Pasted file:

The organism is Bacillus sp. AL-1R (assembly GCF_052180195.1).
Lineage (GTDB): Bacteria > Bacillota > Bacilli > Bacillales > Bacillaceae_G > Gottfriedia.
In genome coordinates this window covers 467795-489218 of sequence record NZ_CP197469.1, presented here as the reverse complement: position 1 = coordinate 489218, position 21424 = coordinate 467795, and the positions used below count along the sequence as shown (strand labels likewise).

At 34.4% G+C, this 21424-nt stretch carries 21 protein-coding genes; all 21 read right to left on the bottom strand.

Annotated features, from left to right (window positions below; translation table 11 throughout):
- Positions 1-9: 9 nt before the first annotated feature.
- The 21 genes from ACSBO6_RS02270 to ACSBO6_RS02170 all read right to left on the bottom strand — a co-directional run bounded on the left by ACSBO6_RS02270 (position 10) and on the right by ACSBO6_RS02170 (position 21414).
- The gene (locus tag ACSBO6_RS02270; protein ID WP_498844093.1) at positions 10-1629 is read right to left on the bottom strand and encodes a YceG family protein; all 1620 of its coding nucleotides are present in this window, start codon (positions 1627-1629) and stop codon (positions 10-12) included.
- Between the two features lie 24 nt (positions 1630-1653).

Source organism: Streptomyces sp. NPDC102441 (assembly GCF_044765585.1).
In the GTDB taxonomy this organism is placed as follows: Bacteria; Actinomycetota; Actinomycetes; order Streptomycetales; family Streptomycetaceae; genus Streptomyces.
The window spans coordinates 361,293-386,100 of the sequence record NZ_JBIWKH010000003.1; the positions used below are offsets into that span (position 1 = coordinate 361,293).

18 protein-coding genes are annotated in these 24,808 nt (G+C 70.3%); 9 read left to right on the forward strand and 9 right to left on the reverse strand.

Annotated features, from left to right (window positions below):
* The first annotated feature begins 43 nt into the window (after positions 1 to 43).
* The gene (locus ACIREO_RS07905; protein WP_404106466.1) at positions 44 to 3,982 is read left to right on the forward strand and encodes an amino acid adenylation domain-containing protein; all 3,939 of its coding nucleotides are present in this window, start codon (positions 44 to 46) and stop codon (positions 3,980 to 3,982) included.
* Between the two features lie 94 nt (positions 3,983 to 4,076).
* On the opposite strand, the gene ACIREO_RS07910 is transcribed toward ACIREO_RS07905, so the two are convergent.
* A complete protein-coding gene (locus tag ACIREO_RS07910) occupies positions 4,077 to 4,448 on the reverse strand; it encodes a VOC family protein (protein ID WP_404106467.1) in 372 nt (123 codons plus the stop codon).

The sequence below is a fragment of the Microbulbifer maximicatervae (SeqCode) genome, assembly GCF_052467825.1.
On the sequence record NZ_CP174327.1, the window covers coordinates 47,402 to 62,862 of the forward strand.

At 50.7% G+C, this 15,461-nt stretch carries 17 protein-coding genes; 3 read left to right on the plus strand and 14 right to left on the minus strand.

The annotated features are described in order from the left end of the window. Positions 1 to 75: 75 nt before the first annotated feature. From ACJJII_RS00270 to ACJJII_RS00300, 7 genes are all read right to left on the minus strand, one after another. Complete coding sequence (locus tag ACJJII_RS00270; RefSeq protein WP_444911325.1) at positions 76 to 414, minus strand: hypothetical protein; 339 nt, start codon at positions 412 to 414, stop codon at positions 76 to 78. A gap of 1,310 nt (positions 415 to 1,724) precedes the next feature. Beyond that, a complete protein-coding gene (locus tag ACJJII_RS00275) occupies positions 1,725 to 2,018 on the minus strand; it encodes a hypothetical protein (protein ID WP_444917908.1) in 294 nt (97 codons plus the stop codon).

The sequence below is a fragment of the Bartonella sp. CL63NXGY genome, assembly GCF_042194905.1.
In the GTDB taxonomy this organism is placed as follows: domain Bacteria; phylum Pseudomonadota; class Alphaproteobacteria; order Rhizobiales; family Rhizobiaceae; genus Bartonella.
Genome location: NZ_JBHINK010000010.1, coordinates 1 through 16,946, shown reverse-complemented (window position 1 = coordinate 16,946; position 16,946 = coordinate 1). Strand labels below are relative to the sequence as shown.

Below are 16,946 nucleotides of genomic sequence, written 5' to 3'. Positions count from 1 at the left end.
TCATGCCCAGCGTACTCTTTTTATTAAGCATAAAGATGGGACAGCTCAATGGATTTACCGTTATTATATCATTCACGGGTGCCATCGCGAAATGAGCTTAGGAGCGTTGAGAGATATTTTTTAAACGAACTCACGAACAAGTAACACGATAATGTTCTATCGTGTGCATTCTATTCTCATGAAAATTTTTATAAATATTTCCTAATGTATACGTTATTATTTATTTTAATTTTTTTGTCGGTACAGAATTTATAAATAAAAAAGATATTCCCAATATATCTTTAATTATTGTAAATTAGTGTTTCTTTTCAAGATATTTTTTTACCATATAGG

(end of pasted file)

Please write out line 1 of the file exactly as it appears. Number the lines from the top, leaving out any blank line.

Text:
The organism is Bacillus sp. AL-1R (assembly GCF_052180195.1).